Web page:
In any case, it’s important to note that there is no written rule about how Pomsky dogs will behave, because this is still an evolving breed and there isn’t enough information available about any breed-specific character traits. What we do know, however, is that with proper training and socialization, any puppy will grow up in a well-balanced, well-mannered and loving dog, and it’s no different for Pomeranian and Husky mixes. So, even if Pomsky have some genetic traits that might seem worrying, all it takes is careful training, strong socialization, and a loving home to ensure that you end up with the perfect pup.
Common Health Problems
The super cute Husky and Pomeranian mix is still a very new breed, so it’s very hard to predict if Pomskies have any hereditary health issues. Although there is still not enough info about the Pomsky’s health, it’s safe to assume that some problems of its parent breeds could manifest in the crossbreed as well. That’s how genetics work, after all!
Pomeranians often suffer from dental issues resulting from a buildup of plaque. Pomskies can also suffer from similar dental conditions and should be taken for regular dental checkups. As for the Husky genes, they might be responsible for various eye conditions and hip dysplasia. The lineage of your dog could give you a hint at some potential hereditary diseases: the 25/75 Pomskies are more likely to suffer from Pomeranian-specific illnesses, for instance. So if this is a concern, make sure to get that lineage ratio from your breeder.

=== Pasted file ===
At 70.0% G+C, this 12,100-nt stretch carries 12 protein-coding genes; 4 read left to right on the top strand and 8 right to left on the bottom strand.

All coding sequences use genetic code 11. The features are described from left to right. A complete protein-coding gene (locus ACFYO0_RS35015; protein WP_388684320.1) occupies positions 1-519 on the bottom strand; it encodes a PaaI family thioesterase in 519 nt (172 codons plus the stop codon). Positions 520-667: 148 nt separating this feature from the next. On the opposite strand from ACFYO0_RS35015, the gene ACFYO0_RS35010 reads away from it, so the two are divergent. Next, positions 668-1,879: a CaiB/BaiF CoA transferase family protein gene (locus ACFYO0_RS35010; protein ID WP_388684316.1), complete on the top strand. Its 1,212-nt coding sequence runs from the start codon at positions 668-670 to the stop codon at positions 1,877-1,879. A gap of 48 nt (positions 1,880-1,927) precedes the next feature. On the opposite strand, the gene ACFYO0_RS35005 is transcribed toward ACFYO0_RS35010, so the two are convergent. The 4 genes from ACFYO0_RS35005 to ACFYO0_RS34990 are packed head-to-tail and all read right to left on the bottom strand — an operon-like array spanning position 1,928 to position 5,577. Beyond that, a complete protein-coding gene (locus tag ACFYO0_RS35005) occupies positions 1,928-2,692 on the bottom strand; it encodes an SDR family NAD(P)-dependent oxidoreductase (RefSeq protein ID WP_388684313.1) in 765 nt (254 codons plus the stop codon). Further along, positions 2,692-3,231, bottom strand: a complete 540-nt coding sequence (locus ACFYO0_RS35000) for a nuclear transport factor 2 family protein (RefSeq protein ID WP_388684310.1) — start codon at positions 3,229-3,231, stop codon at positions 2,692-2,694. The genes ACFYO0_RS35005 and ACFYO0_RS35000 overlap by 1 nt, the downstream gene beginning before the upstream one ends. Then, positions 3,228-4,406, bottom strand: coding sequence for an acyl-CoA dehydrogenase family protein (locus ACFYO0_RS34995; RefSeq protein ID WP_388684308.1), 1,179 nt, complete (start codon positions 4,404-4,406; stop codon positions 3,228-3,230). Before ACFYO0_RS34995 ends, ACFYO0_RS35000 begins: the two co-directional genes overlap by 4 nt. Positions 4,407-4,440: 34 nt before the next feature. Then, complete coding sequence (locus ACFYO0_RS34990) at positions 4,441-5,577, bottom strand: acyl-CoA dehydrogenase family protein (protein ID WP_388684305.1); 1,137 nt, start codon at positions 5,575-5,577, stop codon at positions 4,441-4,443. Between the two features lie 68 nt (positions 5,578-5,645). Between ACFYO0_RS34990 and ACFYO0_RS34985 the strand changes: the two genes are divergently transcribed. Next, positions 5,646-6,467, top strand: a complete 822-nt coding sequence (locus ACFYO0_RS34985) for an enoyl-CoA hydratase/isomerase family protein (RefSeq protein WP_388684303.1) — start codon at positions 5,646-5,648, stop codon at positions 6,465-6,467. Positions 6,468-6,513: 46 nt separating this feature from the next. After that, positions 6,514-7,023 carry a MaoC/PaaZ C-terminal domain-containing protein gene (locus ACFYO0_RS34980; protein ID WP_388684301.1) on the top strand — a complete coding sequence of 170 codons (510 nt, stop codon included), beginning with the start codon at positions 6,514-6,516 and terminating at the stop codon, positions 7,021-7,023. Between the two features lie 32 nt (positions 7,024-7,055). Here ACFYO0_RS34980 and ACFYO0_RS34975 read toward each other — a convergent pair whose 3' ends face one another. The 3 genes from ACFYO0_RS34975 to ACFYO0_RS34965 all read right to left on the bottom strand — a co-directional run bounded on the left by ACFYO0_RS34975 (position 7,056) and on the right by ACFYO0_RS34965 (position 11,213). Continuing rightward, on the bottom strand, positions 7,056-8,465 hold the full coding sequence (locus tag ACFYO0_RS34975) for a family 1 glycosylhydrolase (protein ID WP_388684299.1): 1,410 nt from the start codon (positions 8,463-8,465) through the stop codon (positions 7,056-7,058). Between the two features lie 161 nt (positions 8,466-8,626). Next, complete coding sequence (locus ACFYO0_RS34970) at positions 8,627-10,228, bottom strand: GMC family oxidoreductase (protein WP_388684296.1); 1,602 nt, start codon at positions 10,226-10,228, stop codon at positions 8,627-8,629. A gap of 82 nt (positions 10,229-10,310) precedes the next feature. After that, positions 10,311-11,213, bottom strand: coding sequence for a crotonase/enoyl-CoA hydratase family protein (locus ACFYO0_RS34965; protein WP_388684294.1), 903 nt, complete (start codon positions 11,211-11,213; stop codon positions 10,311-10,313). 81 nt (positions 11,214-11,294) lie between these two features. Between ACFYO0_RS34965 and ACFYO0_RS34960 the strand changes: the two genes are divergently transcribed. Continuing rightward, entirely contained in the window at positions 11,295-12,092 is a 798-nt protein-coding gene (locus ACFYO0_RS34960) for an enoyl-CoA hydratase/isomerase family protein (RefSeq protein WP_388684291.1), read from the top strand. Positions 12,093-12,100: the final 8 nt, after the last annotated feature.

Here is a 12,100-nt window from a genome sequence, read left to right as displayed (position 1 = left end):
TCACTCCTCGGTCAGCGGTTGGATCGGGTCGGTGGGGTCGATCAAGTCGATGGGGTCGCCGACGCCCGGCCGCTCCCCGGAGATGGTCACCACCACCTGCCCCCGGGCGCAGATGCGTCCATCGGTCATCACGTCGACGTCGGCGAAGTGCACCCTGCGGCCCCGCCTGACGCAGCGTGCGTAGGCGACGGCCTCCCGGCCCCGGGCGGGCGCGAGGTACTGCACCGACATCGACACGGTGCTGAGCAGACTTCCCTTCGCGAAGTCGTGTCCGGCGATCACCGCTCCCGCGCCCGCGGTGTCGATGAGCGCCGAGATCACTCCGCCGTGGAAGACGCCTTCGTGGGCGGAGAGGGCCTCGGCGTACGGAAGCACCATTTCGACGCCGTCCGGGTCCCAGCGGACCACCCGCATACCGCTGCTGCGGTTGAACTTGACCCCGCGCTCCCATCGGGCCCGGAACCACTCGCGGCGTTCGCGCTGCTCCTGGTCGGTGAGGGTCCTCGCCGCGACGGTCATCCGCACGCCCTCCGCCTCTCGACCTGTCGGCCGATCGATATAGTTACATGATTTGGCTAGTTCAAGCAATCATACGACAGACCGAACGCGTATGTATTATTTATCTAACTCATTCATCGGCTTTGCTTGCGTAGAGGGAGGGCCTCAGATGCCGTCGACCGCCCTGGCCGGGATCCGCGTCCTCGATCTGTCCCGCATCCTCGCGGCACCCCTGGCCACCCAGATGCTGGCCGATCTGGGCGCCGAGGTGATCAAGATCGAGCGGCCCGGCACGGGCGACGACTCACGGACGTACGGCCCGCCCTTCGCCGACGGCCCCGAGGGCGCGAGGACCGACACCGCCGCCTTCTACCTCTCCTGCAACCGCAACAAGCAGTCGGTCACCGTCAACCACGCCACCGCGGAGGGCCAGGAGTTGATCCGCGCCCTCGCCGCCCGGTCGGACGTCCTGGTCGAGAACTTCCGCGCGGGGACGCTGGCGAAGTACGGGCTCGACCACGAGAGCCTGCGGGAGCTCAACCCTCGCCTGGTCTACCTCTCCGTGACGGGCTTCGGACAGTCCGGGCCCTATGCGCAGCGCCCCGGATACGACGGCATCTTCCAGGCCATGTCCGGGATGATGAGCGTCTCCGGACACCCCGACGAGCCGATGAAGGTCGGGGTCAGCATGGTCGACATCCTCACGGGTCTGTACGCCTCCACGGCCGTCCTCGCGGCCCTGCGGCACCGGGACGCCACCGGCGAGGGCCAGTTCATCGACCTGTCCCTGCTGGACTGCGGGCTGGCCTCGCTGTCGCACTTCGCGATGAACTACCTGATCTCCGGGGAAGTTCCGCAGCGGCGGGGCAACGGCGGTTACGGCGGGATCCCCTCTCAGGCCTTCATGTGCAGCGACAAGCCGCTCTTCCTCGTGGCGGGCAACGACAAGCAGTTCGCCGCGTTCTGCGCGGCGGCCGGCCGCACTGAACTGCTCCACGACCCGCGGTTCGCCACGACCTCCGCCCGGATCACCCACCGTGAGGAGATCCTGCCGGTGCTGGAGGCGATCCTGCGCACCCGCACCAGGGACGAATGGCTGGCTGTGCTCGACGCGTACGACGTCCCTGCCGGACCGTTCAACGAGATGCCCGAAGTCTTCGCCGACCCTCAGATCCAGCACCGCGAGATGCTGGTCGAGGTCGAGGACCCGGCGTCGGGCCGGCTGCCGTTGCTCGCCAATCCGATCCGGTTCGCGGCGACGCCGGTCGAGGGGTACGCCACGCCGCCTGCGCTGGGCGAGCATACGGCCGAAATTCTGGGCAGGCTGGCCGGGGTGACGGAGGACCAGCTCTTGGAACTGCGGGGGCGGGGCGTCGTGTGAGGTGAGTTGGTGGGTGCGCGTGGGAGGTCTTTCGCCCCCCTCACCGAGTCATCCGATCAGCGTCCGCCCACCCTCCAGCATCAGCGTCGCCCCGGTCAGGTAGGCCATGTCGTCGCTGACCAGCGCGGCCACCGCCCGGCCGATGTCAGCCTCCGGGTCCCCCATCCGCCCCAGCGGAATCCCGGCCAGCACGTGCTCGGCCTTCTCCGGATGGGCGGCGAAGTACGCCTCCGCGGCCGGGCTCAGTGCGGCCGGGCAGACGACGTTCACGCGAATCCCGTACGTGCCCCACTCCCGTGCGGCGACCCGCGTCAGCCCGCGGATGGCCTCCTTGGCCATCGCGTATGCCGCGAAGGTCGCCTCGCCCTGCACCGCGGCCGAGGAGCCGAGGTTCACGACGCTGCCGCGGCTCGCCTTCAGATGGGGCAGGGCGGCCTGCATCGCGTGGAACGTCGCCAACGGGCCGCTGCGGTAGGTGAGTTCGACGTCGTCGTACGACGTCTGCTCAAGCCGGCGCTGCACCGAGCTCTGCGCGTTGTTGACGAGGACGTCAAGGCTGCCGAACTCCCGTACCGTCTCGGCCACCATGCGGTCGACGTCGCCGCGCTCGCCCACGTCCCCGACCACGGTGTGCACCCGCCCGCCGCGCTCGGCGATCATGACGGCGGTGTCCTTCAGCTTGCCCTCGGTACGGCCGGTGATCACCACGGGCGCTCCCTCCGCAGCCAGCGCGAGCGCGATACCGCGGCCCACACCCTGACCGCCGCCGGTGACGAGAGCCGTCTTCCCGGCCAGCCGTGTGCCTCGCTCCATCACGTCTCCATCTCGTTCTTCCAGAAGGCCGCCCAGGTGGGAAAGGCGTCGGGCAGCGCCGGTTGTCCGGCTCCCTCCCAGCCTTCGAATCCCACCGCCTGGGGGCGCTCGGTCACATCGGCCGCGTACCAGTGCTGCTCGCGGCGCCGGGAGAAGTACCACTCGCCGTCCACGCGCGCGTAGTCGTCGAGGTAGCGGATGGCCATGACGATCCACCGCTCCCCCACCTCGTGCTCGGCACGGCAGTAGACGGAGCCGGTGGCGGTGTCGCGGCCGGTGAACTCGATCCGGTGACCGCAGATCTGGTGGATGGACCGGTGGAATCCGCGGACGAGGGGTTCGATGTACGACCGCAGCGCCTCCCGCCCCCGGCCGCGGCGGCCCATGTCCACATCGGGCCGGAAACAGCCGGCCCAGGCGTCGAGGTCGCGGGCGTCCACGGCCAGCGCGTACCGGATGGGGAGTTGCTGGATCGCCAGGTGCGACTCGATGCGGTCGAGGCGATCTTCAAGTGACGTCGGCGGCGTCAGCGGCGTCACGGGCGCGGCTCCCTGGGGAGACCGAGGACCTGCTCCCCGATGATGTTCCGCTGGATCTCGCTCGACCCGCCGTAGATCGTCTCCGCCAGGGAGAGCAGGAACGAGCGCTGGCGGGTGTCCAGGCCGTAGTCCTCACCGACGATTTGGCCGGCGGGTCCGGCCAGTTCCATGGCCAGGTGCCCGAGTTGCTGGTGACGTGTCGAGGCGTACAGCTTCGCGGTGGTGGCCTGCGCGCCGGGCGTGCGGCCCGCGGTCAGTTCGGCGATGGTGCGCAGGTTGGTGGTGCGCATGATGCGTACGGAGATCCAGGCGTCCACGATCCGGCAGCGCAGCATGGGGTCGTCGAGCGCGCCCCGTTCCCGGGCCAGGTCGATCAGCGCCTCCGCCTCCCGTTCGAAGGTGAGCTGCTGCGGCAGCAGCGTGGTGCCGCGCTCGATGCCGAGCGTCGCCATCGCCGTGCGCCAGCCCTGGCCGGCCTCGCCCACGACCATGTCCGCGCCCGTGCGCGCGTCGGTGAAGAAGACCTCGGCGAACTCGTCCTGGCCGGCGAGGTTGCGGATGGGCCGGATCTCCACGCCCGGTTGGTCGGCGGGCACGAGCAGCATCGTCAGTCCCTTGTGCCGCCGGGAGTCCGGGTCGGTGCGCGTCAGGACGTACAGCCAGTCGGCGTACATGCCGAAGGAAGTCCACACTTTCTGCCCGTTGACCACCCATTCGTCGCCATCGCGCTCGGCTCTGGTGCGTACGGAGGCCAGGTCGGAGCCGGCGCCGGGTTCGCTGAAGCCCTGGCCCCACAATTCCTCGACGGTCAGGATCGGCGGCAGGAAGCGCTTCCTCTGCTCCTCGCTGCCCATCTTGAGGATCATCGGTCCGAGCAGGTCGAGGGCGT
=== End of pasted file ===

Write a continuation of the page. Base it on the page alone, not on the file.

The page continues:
Of course, the safest option is to take your Pomsky to regular vet checkups, ensure they get plenty of exercise, and eat a healthy diet in the meantime. Setting good foundations will go a long way. All doggos have health problems eventually. All you can really do is raise them right and hope for the best.
While this designer breed was created less than 10 years ago, dog experts can give a rough estimate of their lifespan. Based both on the ancestral breeds and the characteristics of the newly created hybrid breed, Pomskies should have a fairly high life expectancy of 13-15 years.
When dog years are considered, 15 years is quite on the high end of the spectrum. This means that a Pomsky can become a friend for a long, long time, and the two of you can share a lot of adventures across the years. And, if you consider their great and friendly, protective traits, the Pomsky quickly becomes an ideal companion dog.
Like Siberian Huskies and Pomeranians, Pomskies are highly energetic dogs and require quite a bit of exercise. They love to play and frolic and have seemingly infinite amounts of energy. Therefore it is important that Pomsky owners be able to cater to their pet’s exercise needs. When not provided with an outlet for its energy, Pomskies can turn destructive and develop various behavioral problems.